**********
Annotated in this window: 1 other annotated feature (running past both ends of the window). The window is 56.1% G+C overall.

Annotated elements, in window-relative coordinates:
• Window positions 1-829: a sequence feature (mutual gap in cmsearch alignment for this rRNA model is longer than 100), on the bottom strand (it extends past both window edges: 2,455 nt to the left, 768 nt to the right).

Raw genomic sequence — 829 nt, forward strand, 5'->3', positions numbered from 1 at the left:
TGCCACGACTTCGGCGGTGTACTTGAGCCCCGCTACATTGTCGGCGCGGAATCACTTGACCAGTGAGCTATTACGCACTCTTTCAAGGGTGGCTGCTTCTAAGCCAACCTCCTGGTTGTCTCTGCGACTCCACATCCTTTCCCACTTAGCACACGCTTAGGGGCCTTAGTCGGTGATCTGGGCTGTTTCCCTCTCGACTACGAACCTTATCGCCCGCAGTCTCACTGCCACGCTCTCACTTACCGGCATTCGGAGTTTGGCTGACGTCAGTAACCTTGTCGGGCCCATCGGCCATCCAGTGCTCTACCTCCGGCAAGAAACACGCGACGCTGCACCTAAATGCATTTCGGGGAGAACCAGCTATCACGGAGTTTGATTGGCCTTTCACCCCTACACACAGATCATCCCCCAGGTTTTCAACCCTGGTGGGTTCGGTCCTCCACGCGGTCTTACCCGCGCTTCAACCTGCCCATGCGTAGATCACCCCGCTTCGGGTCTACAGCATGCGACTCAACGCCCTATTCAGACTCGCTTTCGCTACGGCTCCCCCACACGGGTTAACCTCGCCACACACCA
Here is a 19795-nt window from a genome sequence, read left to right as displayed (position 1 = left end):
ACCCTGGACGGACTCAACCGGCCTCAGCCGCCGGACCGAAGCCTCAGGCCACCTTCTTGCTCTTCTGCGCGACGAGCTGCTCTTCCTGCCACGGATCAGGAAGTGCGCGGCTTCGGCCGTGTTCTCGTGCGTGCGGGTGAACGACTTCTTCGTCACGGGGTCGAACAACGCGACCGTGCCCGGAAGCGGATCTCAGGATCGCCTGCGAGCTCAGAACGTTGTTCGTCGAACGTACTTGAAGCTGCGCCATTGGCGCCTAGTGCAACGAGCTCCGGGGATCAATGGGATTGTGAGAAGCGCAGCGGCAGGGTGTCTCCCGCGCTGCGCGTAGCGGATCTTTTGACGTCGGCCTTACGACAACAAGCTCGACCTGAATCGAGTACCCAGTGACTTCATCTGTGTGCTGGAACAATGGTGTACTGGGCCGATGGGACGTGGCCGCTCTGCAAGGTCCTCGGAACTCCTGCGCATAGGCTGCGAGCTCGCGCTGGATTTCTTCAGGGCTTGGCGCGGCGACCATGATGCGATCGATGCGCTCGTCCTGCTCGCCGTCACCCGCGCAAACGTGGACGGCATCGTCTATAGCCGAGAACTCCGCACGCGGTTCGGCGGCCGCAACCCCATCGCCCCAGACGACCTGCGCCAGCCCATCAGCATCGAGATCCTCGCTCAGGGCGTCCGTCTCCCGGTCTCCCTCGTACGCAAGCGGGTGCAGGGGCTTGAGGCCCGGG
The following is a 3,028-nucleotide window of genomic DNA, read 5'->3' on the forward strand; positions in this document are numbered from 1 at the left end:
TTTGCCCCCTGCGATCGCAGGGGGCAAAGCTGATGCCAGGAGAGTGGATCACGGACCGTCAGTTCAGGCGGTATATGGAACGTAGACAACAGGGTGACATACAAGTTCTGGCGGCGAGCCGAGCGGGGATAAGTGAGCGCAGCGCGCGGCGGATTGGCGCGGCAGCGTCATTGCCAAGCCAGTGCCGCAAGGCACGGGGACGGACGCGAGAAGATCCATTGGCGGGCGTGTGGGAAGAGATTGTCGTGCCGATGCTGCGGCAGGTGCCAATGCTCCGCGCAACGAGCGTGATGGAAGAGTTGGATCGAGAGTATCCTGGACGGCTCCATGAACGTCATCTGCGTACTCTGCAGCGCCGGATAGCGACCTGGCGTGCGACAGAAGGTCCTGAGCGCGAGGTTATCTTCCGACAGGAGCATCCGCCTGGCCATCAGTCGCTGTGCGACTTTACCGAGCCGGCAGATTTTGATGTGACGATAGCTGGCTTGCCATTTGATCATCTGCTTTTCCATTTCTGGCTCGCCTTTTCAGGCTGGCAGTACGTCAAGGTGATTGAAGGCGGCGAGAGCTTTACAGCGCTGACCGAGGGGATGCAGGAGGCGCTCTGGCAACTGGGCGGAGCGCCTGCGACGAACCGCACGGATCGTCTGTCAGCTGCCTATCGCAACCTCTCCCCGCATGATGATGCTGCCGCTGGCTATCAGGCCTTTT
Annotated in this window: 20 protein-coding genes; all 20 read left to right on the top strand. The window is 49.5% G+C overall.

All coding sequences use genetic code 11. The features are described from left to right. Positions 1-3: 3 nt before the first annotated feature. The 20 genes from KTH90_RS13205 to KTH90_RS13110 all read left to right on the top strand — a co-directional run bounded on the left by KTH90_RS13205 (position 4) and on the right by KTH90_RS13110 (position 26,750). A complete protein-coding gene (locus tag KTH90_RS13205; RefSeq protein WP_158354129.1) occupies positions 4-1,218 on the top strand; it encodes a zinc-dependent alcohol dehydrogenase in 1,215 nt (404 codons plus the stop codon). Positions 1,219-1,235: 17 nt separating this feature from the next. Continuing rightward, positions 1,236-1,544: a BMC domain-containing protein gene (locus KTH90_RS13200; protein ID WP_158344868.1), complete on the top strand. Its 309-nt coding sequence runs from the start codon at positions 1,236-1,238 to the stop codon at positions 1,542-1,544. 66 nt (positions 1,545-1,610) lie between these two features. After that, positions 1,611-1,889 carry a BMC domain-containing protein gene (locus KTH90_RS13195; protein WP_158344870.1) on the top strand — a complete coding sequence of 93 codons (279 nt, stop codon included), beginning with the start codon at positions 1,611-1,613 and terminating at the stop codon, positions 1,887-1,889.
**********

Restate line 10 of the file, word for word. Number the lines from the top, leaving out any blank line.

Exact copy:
Annotated in this window: 20 protein-coding genes; all 20 read left to right on the top strand. The window is 49.5% G+C overall.